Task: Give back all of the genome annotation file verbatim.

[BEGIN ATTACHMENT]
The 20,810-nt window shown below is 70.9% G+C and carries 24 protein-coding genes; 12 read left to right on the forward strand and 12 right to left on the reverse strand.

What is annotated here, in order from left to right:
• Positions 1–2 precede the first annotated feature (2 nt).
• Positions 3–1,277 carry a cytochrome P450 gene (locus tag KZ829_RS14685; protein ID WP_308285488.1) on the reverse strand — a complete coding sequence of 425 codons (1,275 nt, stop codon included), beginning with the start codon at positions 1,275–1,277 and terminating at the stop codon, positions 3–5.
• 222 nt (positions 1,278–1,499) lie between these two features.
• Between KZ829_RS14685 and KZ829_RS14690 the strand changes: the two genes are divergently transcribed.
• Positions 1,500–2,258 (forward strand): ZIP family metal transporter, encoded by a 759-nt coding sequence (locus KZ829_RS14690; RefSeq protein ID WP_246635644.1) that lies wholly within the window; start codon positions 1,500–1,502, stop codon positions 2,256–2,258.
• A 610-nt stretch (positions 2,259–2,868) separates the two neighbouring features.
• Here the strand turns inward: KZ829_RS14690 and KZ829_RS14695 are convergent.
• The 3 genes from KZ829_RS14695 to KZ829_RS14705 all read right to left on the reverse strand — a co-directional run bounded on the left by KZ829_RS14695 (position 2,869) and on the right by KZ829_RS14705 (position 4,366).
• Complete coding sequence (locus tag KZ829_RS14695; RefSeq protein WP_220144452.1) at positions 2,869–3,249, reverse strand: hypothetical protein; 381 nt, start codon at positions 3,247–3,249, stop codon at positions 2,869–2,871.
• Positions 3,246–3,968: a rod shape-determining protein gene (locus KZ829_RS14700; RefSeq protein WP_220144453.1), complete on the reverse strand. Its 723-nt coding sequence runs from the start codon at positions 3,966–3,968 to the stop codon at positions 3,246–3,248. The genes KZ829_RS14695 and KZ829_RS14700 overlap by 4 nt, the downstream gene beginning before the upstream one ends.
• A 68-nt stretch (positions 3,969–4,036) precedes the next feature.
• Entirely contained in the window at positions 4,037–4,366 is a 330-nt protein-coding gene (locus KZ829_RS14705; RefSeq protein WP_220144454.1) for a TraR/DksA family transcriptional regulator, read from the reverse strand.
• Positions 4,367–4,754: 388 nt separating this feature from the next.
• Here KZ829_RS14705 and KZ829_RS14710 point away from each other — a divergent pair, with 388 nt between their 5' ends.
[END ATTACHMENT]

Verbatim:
The 20,810-nt window shown below is 70.9% G+C and carries 24 protein-coding genes; 12 read left to right on the forward strand and 12 right to left on the reverse strand.

What is annotated here, in order from left to right:
• Positions 1–2 precede the first annotated feature (2 nt).
• Positions 3–1,277 carry a cytochrome P450 gene (locus tag KZ829_RS14685; protein ID WP_308285488.1) on the reverse strand — a complete coding sequence of 425 codons (1,275 nt, stop codon included), beginning with the start codon at positions 1,275–1,277 and terminating at the stop codon, positions 3–5.
• 222 nt (positions 1,278–1,499) lie between these two features.
• Between KZ829_RS14685 and KZ829_RS14690 the strand changes: the two genes are divergently transcribed.
• Positions 1,500–2,258 (forward strand): ZIP family metal transporter, encoded by a 759-nt coding sequence (locus KZ829_RS14690; RefSeq protein ID WP_246635644.1) that lies wholly within the window; start codon positions 1,500–1,502, stop codon positions 2,256–2,258.
• A 610-nt stretch (positions 2,259–2,868) separates the two neighbouring features.
• Here the strand turns inward: KZ829_RS14690 and KZ829_RS14695 are convergent.
• The 3 genes from KZ829_RS14695 to KZ829_RS14705 all read right to left on the reverse strand — a co-directional run bounded on the left by KZ829_RS14695 (position 2,869) and on the right by KZ829_RS14705 (position 4,366).
• Complete coding sequence (locus tag KZ829_RS14695; RefSeq protein WP_220144452.1) at positions 2,869–3,249, reverse strand: hypothetical protein; 381 nt, start codon at positions 3,247–3,249, stop codon at positions 2,869–2,871.
• Positions 3,246–3,968: a rod shape-determining protein gene (locus KZ829_RS14700; RefSeq protein WP_220144453.1), complete on the reverse strand. Its 723-nt coding sequence runs from the start codon at positions 3,966–3,968 to the stop codon at positions 3,246–3,248. The genes KZ829_RS14695 and KZ829_RS14700 overlap by 4 nt, the downstream gene beginning before the upstream one ends.
• A 68-nt stretch (positions 3,969–4,036) precedes the next feature.
• Entirely contained in the window at positions 4,037–4,366 is a 330-nt protein-coding gene (locus KZ829_RS14705; RefSeq protein WP_220144454.1) for a TraR/DksA family transcriptional regulator, read from the reverse strand.
• Positions 4,367–4,754: 388 nt separating this feature from the next.
• Here KZ829_RS14705 and KZ829_RS14710 point away from each other — a divergent pair, with 388 nt between their 5' ends.